And because there’s no cap on how high the underlying asset’s price can rise, your potential loss is theoretically unlimited if you sell a naked call option. You can significantly reduce your risk as a seller if you own the underlying asset, known as a covered call.

Covered call options vs. naked call options

Option sellers who own the underlying asset and sell call options against it are using a strategy known as a covered call option. (6) When the seller doesn’t own the option’s underlying asset, it’s a naked call option. (7)

Here’s a breakdown of how each strategy works:

Covered call option

  • Position. You own the underlying asset.
  • Strategy. You sell call options on the same asset.
  • Risk. The risk is considered lower because you already own the underlying asset, which “covers” the obligation created by selling the call option.
  • Profit potential. Profit potential is limited because if the stock price rises above the strike price, you may have to sell the stock at that price, potentially missing out on further gains.

Naked call option

  • Position. You don’t own the underlying asset.
  • Strategy. You sell call options without owning the underlying asset.
  • Risk. This strategy carries significantly higher risk because you don’t own the underlying asset to cover the potential obligation if the call option is exercised. If the asset’s price rises sharply, you may be forced to buy the asset at a much higher price to fulfill the obligation.
  • Profit potential. Unlimited risk potential because there’s no cap on how high the stock price may rise, leading to potentially unlimited losses.

Advantages and disadvantages of call options

It’s important to understand the potential risks and rewards of buying or selling call options before using this type of investment strategy.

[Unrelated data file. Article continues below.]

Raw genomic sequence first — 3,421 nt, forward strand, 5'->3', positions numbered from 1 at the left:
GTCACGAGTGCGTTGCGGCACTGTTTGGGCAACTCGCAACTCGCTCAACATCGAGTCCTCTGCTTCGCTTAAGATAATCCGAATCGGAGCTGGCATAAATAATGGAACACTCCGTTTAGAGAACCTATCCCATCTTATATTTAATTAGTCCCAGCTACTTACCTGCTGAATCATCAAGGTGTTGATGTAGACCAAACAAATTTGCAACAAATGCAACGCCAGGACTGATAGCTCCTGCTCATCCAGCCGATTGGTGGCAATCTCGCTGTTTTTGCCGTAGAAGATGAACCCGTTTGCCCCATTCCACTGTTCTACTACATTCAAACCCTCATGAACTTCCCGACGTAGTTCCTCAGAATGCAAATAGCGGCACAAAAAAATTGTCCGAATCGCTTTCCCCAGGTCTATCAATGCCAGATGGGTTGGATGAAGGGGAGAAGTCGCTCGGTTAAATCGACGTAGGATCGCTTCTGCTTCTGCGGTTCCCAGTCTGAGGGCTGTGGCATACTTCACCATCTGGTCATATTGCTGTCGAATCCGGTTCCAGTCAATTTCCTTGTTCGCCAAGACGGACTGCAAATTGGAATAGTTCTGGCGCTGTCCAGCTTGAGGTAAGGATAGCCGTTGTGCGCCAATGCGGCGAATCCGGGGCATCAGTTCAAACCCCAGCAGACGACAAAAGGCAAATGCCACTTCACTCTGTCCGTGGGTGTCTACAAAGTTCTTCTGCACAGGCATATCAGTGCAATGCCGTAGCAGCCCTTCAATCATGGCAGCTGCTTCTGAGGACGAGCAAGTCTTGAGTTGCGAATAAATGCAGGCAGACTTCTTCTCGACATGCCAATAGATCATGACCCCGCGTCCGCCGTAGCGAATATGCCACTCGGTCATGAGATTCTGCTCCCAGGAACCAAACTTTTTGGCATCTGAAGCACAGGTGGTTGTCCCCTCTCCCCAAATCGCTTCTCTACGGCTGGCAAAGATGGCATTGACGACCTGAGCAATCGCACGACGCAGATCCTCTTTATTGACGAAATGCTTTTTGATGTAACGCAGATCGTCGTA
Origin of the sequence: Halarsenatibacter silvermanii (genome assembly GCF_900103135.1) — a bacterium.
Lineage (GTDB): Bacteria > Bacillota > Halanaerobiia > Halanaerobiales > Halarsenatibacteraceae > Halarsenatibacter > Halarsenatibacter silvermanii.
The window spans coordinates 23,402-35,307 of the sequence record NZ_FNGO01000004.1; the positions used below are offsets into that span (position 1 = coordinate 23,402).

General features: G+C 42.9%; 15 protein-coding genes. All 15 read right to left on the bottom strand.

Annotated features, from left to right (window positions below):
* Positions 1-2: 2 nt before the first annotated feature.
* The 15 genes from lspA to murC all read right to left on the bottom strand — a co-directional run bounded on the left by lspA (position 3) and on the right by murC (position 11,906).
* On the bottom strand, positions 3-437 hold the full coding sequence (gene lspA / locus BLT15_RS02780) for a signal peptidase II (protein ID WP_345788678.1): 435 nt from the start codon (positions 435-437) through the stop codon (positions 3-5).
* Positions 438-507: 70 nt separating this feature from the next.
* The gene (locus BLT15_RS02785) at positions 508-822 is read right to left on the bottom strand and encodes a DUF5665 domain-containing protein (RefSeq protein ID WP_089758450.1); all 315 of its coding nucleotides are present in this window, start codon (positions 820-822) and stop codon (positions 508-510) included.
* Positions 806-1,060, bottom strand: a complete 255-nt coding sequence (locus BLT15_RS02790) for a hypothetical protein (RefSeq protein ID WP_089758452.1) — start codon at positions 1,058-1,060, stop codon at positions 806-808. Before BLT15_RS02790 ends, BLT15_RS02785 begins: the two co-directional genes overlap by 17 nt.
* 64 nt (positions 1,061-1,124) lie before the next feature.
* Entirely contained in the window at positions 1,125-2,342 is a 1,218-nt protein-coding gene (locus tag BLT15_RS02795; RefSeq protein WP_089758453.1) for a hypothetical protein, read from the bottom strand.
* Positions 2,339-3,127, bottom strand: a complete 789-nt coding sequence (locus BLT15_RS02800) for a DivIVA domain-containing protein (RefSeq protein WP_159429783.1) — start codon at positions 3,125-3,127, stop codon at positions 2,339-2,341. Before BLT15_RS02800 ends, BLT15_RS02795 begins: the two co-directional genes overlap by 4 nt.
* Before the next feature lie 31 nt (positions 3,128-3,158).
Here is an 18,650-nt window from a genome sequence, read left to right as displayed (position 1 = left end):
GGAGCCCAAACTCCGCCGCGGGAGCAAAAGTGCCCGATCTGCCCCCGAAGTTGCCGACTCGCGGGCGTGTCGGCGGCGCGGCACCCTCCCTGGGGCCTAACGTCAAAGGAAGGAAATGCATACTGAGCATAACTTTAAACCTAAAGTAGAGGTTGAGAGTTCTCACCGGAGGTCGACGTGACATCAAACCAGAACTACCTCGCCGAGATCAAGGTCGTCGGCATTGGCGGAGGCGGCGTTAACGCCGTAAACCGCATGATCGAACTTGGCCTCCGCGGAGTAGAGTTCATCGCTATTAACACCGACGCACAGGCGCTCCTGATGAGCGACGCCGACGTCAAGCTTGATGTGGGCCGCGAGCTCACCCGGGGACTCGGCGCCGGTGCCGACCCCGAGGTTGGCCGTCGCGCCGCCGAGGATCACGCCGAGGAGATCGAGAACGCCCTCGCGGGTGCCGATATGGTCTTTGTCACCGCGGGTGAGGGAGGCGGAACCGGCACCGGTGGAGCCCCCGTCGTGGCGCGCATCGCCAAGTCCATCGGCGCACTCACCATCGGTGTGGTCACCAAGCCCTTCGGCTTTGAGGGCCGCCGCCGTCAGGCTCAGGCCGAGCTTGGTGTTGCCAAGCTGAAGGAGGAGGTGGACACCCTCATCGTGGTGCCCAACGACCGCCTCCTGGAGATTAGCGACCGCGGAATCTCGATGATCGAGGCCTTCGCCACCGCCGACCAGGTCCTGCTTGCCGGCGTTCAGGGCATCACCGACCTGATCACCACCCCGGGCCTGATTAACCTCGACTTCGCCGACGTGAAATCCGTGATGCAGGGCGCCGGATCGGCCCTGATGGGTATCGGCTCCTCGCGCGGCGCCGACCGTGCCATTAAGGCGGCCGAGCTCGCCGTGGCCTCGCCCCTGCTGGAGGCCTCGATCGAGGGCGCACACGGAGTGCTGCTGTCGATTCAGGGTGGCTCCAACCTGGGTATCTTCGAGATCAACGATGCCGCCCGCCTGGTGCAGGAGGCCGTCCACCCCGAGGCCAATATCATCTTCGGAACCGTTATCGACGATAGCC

Advantages

  • Leverage. A buyer can gain exposure to an underlying asset for a relatively small upfront cost, or a seller can earn additional income from a stock they already own.
  • Limited risk for call option buyers. The loss for option buyers is capped at the premium paid for the contract.
  • Potential for significant profits. No matter how high the share prices rise, an options buyer only has to pay the strike price, which could be way below market value.
  • Additional income. Option sellers who employ a covered call strategy can make money from premiums while holding the underlying asset. Plus, they may realize additional gains if the share price rises but stays below the strike price.

Disadvantages

  • Potential for premium loss. If the share price doesn’t exceed the strike price, option buyers will choose not to exercise the call and, therefore, lose their entire premium paid.
  • Limited income for call option writers. Call seller gains are limited to the premiums paid by option buyers.
  • Potential for huge losses. Call sellers may have to sell off some of their own stock at less than market value. Or, if the call seller doesn’t own the underlying asset, they’ll have to buy it at market value and resell at a loss.
  • Time decay. Call options tend to lose extrinsic value as they move closer to the expiration date, meaning short-term options are riskier. For buyers, time decay is a risk because it gradually reduces the value of their options. If the underlying asset’s price doesn’t move significantly in the buyer’s favor within a specific time, the option’s value will diminish as expiration nears, potentially leading to a loss.

Call vs. put options explained

Put options are basically the opposite of call options. Specifically, a call option gives you the right, but not the obligation, to purchase an underlying asset at a set price before the option’s expiration date. By contrast, a put option gives you the right, but not the obligation, to sell the underlying asset at the strike price before the option expires. (8)